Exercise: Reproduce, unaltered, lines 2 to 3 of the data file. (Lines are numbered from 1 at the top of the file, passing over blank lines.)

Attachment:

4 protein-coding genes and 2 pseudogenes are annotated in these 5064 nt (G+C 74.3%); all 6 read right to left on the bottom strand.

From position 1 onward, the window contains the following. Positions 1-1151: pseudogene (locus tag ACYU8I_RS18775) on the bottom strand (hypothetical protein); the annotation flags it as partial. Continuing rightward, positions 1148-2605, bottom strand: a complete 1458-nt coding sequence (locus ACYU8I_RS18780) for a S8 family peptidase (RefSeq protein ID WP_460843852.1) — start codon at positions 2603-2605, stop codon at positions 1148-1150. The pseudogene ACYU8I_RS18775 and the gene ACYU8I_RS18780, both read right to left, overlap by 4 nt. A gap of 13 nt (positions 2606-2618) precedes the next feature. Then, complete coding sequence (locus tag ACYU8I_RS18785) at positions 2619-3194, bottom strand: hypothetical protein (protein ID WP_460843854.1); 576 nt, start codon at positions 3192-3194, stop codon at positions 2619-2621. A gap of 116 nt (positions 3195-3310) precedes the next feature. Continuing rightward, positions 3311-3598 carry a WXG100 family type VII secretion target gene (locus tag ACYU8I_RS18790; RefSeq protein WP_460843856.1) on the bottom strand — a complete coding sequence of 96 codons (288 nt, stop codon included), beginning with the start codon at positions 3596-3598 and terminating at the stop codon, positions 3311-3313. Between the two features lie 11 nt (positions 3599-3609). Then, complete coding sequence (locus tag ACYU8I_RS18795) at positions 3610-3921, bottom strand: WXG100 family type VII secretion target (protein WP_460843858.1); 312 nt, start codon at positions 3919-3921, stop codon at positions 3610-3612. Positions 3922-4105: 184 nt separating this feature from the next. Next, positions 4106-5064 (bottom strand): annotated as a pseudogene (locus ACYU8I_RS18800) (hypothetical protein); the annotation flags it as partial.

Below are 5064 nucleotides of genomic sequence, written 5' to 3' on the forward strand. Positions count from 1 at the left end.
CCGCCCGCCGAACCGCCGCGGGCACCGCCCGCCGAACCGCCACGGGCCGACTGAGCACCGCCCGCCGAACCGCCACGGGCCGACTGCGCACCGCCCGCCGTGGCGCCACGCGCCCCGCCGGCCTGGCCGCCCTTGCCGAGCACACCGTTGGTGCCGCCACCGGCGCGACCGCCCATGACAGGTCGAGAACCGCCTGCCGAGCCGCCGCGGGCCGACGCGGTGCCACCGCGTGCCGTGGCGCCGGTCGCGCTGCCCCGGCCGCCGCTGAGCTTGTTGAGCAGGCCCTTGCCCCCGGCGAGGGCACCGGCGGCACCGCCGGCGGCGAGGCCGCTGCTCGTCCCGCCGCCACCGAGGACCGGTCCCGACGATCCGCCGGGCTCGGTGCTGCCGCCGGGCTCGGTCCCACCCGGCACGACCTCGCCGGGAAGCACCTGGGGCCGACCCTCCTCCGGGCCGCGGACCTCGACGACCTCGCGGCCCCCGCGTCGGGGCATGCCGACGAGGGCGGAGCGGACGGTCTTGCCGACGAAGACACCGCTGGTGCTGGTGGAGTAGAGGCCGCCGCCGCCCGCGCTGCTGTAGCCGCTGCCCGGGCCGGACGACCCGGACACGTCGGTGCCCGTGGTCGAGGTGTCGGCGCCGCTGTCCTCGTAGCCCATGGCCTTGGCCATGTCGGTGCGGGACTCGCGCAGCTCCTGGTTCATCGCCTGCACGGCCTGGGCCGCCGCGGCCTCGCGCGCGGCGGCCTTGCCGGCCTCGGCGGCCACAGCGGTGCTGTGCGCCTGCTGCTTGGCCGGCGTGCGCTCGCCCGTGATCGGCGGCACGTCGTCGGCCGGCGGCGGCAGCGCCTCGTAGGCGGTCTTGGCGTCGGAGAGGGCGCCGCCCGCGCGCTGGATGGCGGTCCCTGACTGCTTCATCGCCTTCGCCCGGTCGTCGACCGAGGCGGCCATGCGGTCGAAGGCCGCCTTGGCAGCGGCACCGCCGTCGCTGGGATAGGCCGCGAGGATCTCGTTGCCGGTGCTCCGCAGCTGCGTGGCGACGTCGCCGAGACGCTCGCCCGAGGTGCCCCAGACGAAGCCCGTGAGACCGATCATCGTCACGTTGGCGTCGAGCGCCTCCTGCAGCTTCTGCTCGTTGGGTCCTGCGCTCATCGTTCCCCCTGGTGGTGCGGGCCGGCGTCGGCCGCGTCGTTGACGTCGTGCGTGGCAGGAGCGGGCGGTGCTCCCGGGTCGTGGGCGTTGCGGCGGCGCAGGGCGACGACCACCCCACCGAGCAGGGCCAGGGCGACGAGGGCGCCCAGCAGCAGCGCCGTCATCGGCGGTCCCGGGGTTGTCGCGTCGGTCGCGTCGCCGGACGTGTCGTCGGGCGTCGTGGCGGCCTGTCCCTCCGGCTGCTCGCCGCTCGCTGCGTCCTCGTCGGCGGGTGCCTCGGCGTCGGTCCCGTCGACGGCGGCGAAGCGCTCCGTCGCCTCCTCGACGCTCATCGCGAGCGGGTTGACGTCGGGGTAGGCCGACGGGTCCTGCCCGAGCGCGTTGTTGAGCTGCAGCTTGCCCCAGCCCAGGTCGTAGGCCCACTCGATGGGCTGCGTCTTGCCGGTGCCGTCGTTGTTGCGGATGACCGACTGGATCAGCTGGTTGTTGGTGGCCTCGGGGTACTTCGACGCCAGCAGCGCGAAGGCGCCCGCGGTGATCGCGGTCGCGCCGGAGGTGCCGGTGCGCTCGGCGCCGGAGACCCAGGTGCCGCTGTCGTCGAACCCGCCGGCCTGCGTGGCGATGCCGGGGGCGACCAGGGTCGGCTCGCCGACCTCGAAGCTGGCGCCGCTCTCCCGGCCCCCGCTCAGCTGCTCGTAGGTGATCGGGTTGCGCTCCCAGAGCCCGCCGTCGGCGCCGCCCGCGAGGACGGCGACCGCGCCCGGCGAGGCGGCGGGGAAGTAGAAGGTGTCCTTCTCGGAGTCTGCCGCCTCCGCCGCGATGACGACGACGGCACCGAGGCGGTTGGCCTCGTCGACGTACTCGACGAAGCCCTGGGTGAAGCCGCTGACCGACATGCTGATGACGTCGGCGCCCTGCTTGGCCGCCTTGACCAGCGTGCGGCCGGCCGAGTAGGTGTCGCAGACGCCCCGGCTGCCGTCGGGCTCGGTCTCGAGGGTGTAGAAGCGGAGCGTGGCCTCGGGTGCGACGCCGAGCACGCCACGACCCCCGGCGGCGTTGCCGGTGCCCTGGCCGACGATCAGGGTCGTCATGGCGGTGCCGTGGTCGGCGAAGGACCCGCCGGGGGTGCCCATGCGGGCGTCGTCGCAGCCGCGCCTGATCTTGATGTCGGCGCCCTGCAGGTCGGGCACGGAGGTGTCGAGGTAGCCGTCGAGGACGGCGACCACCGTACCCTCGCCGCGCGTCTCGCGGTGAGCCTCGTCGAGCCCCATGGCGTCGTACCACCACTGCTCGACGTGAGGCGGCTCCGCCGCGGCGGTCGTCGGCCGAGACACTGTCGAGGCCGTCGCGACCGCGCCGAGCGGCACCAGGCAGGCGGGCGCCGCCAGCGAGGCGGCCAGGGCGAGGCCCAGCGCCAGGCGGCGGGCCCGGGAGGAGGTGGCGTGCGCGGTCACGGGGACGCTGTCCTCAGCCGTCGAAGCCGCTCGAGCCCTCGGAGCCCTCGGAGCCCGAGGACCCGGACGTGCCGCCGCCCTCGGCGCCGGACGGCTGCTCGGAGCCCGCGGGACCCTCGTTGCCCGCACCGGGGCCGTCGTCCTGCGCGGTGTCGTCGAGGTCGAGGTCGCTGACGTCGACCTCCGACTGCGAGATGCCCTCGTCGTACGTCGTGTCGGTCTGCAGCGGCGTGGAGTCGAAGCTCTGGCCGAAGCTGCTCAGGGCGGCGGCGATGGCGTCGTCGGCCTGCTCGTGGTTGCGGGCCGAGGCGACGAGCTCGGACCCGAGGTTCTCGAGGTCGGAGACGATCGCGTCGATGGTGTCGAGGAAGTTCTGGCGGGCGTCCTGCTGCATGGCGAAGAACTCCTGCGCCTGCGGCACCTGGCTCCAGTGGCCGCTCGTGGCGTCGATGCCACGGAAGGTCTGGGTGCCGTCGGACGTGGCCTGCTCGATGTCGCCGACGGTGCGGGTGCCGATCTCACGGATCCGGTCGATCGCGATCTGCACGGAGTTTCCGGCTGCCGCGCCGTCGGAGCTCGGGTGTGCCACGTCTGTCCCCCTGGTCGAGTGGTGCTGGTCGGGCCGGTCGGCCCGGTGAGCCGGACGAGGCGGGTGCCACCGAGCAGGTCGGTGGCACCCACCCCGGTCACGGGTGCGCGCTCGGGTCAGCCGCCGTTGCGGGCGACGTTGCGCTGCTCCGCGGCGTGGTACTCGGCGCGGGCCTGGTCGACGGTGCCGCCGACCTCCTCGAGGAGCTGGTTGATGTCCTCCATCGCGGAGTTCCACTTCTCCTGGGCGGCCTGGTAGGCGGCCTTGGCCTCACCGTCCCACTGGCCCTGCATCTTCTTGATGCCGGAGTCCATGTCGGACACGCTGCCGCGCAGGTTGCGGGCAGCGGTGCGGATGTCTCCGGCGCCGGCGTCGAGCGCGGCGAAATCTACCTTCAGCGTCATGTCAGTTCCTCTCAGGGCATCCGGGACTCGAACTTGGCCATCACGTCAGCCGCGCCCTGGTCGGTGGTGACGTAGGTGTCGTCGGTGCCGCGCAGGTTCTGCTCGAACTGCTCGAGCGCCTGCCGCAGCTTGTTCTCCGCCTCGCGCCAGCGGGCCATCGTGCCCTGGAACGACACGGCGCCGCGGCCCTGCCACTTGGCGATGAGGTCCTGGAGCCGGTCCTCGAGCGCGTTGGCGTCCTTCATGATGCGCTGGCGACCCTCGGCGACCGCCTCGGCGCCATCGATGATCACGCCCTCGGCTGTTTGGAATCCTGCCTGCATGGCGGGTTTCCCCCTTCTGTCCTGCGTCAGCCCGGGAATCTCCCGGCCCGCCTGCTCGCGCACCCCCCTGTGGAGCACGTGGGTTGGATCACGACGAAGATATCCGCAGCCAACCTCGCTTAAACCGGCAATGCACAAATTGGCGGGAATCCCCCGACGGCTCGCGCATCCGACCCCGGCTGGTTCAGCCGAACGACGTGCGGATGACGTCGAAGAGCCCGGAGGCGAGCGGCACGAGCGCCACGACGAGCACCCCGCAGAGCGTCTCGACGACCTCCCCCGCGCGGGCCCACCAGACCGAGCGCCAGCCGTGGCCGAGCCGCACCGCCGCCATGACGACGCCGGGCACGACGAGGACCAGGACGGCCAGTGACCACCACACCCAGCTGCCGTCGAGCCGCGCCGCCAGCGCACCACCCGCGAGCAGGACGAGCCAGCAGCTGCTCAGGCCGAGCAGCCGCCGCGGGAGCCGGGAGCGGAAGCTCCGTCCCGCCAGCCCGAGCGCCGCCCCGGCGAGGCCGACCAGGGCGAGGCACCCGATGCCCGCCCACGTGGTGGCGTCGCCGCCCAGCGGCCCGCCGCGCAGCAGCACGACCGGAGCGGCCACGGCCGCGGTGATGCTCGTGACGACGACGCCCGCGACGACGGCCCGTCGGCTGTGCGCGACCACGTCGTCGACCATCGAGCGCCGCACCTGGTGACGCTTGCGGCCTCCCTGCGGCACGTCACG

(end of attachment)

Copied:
From position 1 onward, the window contains the following. Positions 1-1151: pseudogene (locus tag ACYU8I_RS18775) on the bottom strand (hypothetical protein); the annotation flags it as partial. Continuing rightward, positions 1148-2605, bottom strand: a complete 1458-nt coding sequence (locus ACYU8I_RS18780) for a S8 family peptidase (RefSeq protein ID WP_460843852.1) — start codon at positions 2603-2605, stop codon at positions 1148-1150. The pseudogene ACYU8I_RS18775 and the gene ACYU8I_RS18780, both read right to left, overlap by 4 nt. A gap of 13 nt (positions 2606-2618) precedes the next feature. Then, complete coding sequence (locus tag ACYU8I_RS18785) at positions 2619-3194, bottom strand: hypothetical protein (protein ID WP_460843854.1); 576 nt, start codon at positions 3192-3194, stop codon at positions 2619-2621. A gap of 116 nt (positions 3195-3310) precedes the next feature. Continuing rightward, positions 3311-3598 carry a WXG100 family type VII secretion target gene (locus tag ACYU8I_RS18790; RefSeq protein WP_460843856.1) on the bottom strand — a complete coding sequence of 96 codons (288 nt, stop codon included), beginning with the start codon at positions 3596-3598 and terminating at the stop codon, positions 3311-3313. Between the two features lie 11 nt (positions 3599-3609). Then, complete coding sequence (locus tag ACYU8I_RS18795) at positions 3610-3921, bottom strand: WXG100 family type VII secretion target (protein WP_460843858.1); 312 nt, start codon at positions 3919-3921, stop codon at positions 3610-3612. Positions 3922-4105: 184 nt separating this feature from the next. Next, positions 4106-5064 (bottom strand): annotated as a pseudogene (locus ACYU8I_RS18800) (hypothetical protein); the annotation flags it as partial.

Below are 5064 nucleotides of genomic sequence, written 5' to 3' on the forward strand. Positions count from 1 at the left end.